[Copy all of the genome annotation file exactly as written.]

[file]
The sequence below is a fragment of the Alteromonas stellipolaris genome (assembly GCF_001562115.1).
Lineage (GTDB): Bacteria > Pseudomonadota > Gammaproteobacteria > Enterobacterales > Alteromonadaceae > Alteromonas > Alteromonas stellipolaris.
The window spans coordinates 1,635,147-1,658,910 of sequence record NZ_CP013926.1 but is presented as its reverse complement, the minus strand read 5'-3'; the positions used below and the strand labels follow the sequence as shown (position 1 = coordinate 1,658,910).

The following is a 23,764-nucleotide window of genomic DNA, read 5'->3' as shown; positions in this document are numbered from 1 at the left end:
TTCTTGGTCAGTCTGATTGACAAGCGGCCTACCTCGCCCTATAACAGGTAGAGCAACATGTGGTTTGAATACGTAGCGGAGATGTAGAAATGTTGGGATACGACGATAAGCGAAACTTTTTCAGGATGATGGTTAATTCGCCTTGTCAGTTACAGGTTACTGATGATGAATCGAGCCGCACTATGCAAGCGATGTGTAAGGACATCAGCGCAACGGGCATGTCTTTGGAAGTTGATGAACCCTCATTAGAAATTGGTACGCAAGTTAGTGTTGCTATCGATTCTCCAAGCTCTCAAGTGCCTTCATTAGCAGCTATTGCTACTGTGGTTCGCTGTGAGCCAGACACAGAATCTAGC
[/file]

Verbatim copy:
The sequence below is a fragment of the Alteromonas stellipolaris genome (assembly GCF_001562115.1).
Lineage (GTDB): Bacteria > Pseudomonadota > Gammaproteobacteria > Enterobacterales > Alteromonadaceae > Alteromonas > Alteromonas stellipolaris.
The window spans coordinates 1,635,147-1,658,910 of sequence record NZ_CP013926.1 but is presented as its reverse complement, the minus strand read 5'-3'; the positions used below and the strand labels follow the sequence as shown (position 1 = coordinate 1,658,910).

The following is a 23,764-nucleotide window of genomic DNA, read 5'->3' as shown; positions in this document are numbered from 1 at the left end:
TTCTTGGTCAGTCTGATTGACAAGCGGCCTACCTCGCCCTATAACAGGTAGAGCAACATGTGGTTTGAATACGTAGCGGAGATGTAGAAATGTTGGGATACGACGATAAGCGAAACTTTTTCAGGATGATGGTTAATTCGCCTTGTCAGTTACAGGTTACTGATGATGAATCGAGCCGCACTATGCAAGCGATGTGTAAGGACATCAGCGCAACGGGCATGTCTTTGGAAGTTGATGAACCCTCATTAGAAATTGGTACGCAAGTTAGTGTTGCTATCGATTCTCCAAGCTCTCAAGTGCCTTCATTAGCAGCTATTGCTACTGTGGTTCGCTGTGAGCCAGACACAGAATCTAGC